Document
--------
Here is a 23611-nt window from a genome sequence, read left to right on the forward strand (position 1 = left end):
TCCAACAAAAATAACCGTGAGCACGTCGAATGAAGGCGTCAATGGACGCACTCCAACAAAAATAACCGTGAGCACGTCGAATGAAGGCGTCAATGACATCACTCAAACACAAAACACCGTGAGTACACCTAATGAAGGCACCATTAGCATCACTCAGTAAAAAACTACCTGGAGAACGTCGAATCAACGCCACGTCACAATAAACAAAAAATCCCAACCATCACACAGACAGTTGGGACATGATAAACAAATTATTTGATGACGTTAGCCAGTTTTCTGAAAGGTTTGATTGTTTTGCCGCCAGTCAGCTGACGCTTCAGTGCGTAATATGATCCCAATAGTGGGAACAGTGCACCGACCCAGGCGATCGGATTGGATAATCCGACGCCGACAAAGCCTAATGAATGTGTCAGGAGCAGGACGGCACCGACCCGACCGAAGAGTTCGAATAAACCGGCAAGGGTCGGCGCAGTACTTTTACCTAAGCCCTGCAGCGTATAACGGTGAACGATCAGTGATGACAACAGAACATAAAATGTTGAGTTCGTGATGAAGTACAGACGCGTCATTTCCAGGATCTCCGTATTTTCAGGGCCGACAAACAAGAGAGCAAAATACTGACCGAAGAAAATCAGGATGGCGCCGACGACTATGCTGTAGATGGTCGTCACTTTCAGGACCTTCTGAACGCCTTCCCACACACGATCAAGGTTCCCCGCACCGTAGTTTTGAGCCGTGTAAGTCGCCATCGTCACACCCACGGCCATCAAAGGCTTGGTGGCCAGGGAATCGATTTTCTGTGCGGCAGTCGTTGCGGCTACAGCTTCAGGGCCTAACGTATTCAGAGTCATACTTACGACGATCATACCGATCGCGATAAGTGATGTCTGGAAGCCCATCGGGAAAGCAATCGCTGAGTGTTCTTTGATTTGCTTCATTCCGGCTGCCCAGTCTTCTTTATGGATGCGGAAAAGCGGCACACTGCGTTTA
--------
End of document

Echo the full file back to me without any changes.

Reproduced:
Here is a 23611-nt window from a genome sequence, read left to right on the forward strand (position 1 = left end):
TCCAACAAAAATAACCGTGAGCACGTCGAATGAAGGCGTCAATGGACGCACTCCAACAAAAATAACCGTGAGCACGTCGAATGAAGGCGTCAATGACATCACTCAAACACAAAACACCGTGAGTACACCTAATGAAGGCACCATTAGCATCACTCAGTAAAAAACTACCTGGAGAACGTCGAATCAACGCCACGTCACAATAAACAAAAAATCCCAACCATCACACAGACAGTTGGGACATGATAAACAAATTATTTGATGACGTTAGCCAGTTTTCTGAAAGGTTTGATTGTTTTGCCGCCAGTCAGCTGACGCTTCAGTGCGTAATATGATCCCAATAGTGGGAACAGTGCACCGACCCAGGCGATCGGATTGGATAATCCGACGCCGACAAAGCCTAATGAATGTGTCAGGAGCAGGACGGCACCGACCCGACCGAAGAGTTCGAATAAACCGGCAAGGGTCGGCGCAGTACTTTTACCTAAGCCCTGCAGCGTATAACGGTGAACGATCAGTGATGACAACAGAACATAAAATGTTGAGTTCGTGATGAAGTACAGACGCGTCATTTCCAGGATCTCCGTATTTTCAGGGCCGACAAACAAGAGAGCAAAATACTGACCGAAGAAAATCAGGATGGCGCCGACGACTATGCTGTAGATGGTCGTCACTTTCAGGACCTTCTGAACGCCTTCCCACACACGATCAAGGTTCCCCGCACCGTAGTTTTGAGCCGTGTAAGTCGCCATCGTCACACCCACGGCCATCAAAGGCTTGGTGGCCAGGGAATCGATTTTCTGTGCGGCAGTCGTTGCGGCTACAGCTTCAGGGCCTAACGTATTCAGAGTCATACTTACGACGATCATACCGATCGCGATAAGTGATGTCTGGAAGCCCATCGGGAAAGCAATCGCTGAGTGTTCTTTGATTTGCTTCATTCCGGCTGCCCAGTCTTCTTTATGGATGCGGAAAAGCGGCACACTGCGTTTA